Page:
Published on 8 Jun 2020

Coworking Is Surviving Its Trial By Fire

 The business model is untested, they cried. You need to see how it performs in a recession, they said. The flexible office space had not seen a downturn before. Well boy, it has now. And so far, it has performed better than a lot of people expected.  It is early days, of course, and this crisis still has some (maybe even years of) distance left to run. But data drawn together by Bisnow shows the flexible office business model has had resilience in the face of a perfect storm of problems, and that demand is starting to return.  There are some big hurdles to overcome; principally, how a sector that boasted of how it allowed people to interact convinces people it is safe in a world where interaction is forbidden. Some operators will not make it through the crisis, and others will be forced to shrink. But with the way people use offices going through the most radical overhaul since the concept was invented, flexible office have the chance to capture any growth opportunities that emerge in the new world.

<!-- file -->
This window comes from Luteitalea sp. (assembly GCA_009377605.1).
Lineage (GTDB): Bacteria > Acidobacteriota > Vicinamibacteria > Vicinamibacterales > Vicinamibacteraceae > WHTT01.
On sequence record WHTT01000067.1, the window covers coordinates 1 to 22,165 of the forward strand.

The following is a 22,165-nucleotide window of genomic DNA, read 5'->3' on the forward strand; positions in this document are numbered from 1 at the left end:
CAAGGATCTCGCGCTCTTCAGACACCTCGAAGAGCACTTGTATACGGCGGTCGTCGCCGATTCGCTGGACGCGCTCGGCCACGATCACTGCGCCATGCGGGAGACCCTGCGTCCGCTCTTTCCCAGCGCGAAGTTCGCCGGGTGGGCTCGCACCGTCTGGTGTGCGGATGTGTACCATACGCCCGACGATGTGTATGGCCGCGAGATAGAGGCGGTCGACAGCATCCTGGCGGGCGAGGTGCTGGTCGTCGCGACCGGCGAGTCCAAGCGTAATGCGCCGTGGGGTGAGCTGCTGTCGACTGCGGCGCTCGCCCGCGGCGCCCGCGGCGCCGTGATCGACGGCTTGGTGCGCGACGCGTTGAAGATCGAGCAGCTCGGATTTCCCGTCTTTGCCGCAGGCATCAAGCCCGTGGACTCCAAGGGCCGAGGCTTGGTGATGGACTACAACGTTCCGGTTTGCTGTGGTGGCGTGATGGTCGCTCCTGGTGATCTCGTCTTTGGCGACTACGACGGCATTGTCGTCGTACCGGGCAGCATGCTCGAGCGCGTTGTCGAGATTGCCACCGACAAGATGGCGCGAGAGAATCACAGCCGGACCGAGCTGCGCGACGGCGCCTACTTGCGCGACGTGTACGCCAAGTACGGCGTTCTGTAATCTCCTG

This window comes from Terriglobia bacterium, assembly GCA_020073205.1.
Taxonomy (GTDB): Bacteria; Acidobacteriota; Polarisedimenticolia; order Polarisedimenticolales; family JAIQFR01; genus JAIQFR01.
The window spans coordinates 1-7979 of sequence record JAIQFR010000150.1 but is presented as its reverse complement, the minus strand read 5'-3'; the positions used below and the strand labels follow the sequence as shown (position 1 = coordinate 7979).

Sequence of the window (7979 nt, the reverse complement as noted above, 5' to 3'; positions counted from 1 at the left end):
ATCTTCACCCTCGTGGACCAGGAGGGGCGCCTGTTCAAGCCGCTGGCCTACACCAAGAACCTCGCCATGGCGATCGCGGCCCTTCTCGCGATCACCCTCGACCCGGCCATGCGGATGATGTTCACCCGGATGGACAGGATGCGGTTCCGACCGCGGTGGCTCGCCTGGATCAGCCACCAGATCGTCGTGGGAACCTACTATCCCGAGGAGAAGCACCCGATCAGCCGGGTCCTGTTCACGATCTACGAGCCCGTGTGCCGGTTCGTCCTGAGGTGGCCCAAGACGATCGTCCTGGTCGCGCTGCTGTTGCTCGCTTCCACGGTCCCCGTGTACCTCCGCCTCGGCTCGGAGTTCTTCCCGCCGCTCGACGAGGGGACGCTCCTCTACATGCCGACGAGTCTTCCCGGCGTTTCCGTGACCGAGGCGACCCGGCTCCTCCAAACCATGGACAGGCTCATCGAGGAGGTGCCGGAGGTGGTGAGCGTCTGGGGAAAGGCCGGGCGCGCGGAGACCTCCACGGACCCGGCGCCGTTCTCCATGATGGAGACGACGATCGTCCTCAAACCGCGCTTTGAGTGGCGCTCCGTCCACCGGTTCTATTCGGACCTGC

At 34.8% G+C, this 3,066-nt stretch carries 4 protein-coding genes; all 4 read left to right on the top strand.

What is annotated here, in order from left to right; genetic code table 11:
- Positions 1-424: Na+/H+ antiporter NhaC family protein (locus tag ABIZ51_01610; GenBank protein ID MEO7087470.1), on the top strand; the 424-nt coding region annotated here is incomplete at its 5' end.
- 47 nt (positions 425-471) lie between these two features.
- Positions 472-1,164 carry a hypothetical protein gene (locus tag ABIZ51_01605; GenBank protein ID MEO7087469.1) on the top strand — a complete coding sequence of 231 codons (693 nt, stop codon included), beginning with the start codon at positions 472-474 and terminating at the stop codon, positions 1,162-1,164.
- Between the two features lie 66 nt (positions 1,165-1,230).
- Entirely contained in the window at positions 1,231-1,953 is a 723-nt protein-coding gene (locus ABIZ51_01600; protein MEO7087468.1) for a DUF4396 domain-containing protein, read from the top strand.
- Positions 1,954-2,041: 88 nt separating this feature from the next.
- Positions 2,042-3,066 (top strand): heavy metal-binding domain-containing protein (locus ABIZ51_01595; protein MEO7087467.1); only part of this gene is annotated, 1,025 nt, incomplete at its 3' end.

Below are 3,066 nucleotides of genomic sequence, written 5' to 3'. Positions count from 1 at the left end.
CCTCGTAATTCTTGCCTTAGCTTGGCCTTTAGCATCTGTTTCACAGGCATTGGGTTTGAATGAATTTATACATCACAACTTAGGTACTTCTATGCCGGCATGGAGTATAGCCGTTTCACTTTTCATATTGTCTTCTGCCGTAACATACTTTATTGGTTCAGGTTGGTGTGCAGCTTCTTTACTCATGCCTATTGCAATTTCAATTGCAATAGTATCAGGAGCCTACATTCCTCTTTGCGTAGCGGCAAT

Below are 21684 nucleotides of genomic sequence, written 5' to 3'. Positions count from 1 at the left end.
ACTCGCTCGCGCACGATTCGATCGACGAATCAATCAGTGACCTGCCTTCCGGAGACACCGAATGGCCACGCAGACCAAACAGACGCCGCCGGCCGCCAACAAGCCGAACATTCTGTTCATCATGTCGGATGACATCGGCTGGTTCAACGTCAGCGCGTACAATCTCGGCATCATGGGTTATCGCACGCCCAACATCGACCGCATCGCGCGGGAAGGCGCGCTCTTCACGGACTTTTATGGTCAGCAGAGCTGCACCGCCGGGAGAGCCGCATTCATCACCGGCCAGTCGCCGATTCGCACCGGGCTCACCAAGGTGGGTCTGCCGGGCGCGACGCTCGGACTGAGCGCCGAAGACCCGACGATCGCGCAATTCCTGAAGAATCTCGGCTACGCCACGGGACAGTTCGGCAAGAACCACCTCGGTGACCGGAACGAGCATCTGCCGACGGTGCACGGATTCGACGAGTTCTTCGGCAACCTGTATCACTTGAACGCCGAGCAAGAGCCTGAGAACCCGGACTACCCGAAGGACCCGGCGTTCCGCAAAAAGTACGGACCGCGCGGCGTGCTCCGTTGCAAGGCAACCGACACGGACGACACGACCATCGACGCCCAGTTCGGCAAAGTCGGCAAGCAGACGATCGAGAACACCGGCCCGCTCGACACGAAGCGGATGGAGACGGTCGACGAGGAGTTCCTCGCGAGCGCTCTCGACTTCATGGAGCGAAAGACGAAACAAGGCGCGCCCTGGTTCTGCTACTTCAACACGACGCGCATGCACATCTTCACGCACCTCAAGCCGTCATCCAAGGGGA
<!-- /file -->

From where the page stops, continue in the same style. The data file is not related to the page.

“It has been like driving a car into a brick wall: You can’t expect it to come out unscathed,” Labs Chief Commercial Officer Matt Watts said of a year when governments across the world told workers not to go into the office, leaving pretty much the entire flexible office sector open but unoccupied. Rather than rely on anecdote, what does the data tell us about how the sector has fared in the UK?  In terms of demand for space, Watts’ analogy is not far off. Demand dropped to 35% of pre-pandemic levels in the UK in April, according to data from Instant Offices, an online flexible office portal. Fellow portal HubbleHQ pegged demand in London at 20% of pre-coronavirus levels in April.  But actual occupancy levels were fairly robust. Average occupancy in the UK fell from 92% to 77% from March to June, according to Workthere, the flexible office advisory division of Savills. Of course, a 15% drop in occupancy in the space of a month is not ideal, but it is not as bad as it could have been.  “When looking at assets leased to flexible operators, valuers have been working on the assumption that in a downturn, all the customers leave,” Workthere Global Head Cal Lee said. “This is the worst possible recession and it only dropped 15%. That’s very positive, and demonstrates the strength of the sector in the longer term.” In a survey Workthere found that 28% of UK operators had been forced to offer discounted rents to members, and Instant found that discounts offered ranged from 5% to 50%, with the average coming in at about 15% to 20%. That has further hit the margins of operators, and some might not make it to the other side.  

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